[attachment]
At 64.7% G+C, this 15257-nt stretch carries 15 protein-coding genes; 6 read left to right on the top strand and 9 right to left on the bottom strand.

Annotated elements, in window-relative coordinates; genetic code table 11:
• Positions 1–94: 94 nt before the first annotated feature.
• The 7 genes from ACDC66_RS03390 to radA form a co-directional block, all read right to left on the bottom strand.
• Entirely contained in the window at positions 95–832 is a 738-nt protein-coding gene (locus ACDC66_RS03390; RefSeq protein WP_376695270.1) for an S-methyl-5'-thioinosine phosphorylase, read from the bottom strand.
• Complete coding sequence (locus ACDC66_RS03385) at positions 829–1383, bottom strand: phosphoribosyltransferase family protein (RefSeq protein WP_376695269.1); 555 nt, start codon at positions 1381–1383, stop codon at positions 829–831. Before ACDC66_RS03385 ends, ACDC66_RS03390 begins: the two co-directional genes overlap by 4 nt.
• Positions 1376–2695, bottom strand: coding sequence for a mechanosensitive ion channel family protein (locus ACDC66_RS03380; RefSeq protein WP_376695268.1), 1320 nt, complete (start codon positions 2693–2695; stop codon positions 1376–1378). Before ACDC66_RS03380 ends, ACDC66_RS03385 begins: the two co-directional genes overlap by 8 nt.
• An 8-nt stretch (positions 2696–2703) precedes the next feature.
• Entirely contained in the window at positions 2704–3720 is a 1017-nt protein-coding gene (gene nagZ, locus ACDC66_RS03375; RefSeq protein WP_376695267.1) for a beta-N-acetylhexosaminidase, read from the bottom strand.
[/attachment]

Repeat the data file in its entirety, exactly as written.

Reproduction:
At 64.7% G+C, this 15257-nt stretch carries 15 protein-coding genes; 6 read left to right on the top strand and 9 right to left on the bottom strand.

Annotated elements, in window-relative coordinates; genetic code table 11:
• Positions 1–94: 94 nt before the first annotated feature.
• The 7 genes from ACDC66_RS03390 to radA form a co-directional block, all read right to left on the bottom strand.
• Entirely contained in the window at positions 95–832 is a 738-nt protein-coding gene (locus ACDC66_RS03390; RefSeq protein WP_376695270.1) for an S-methyl-5'-thioinosine phosphorylase, read from the bottom strand.
• Complete coding sequence (locus ACDC66_RS03385) at positions 829–1383, bottom strand: phosphoribosyltransferase family protein (RefSeq protein WP_376695269.1); 555 nt, start codon at positions 1381–1383, stop codon at positions 829–831. Before ACDC66_RS03385 ends, ACDC66_RS03390 begins: the two co-directional genes overlap by 4 nt.
• Positions 1376–2695, bottom strand: coding sequence for a mechanosensitive ion channel family protein (locus ACDC66_RS03380; RefSeq protein WP_376695268.1), 1320 nt, complete (start codon positions 2693–2695; stop codon positions 1376–1378). Before ACDC66_RS03380 ends, ACDC66_RS03385 begins: the two co-directional genes overlap by 8 nt.
• An 8-nt stretch (positions 2696–2703) precedes the next feature.
• Entirely contained in the window at positions 2704–3720 is a 1017-nt protein-coding gene (gene nagZ, locus ACDC66_RS03375; RefSeq protein WP_376695267.1) for a beta-N-acetylhexosaminidase, read from the bottom strand.